Awning Windows vs. Sliding Windows
When it comes to choosing the right replacement windows for your home, there’s no shortage of options. From different frame materials to interior and exterior colors, insulated glazing systems, and a sea of decorative elements like ornate hardware and decorative glass, the possibilities abound. But one option that’s perhaps more important than all of the others is window style. Below, we take a look at two common window styles—awning windows and sliding windows—to see how each one stacks up.
Awning windows are hinged along the top and open by swinging outward from the bottom, creating the signature awning-like effect from which their name derives. As far as functionality goes, awning windows often use a crank mechanism to open and close, but there are some models that simply push outward. Because the hinged sash can be positioned at different angles, awning windows do offer some versatility when it comes to ventilation. However, perhaps their most distinctive benefit is their downward-sloped angle which allows these windows to be opened during light rainstorms while preventing water from getting inside.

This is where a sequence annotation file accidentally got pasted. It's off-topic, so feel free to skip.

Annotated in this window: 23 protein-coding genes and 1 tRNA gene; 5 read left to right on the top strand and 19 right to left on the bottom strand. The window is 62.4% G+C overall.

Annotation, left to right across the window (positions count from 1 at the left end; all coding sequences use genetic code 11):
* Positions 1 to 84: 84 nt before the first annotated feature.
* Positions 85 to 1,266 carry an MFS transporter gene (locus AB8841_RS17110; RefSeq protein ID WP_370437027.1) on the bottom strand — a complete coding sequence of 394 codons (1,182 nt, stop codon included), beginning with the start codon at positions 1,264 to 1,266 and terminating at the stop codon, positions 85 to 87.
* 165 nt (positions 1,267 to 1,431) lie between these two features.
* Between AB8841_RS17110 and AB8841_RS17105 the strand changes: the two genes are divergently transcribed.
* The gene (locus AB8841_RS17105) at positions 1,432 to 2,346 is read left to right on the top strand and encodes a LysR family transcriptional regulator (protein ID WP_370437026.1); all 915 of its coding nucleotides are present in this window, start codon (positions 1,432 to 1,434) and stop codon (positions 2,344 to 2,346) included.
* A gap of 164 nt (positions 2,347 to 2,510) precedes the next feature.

Awning windows are great to install on their own—especially in hard to reach areas where hung-sash windows would be difficult to open and close—but also look great when mulled together into a single unit with a casement or double-hung window.
As their name implies, sliding windows open with one or both of the sashes sliding to either the left or right, rather than up and down like a hung-sash window. Some sliding windows feature only one moveable sash while the other is fixed, and other models have multiple sashes that are all operational. The easy-glide track system on sliding windows makes opening and closing them smooth and effortless, and because they feature fewer moving parts than other window styles, sliding windows often last longer and require less maintenance.
As far as aesthetics go, sliding windows offer a more contemporary vibe than many other window styles. With their low-profile frames and wide, unobstructed glass surface area, sliding windows allow in plenty of natural light and offer crisp, clear views of the outdoors. Their horizontal operation also makes them an ideal choice for rooms with lower ceilings.
Contact West Shore Home Today
To learn more about the differences between awning windows and sliding windows, and which might be a better choice for your home, contact West Shore Home today to schedule a free, in-home consultation.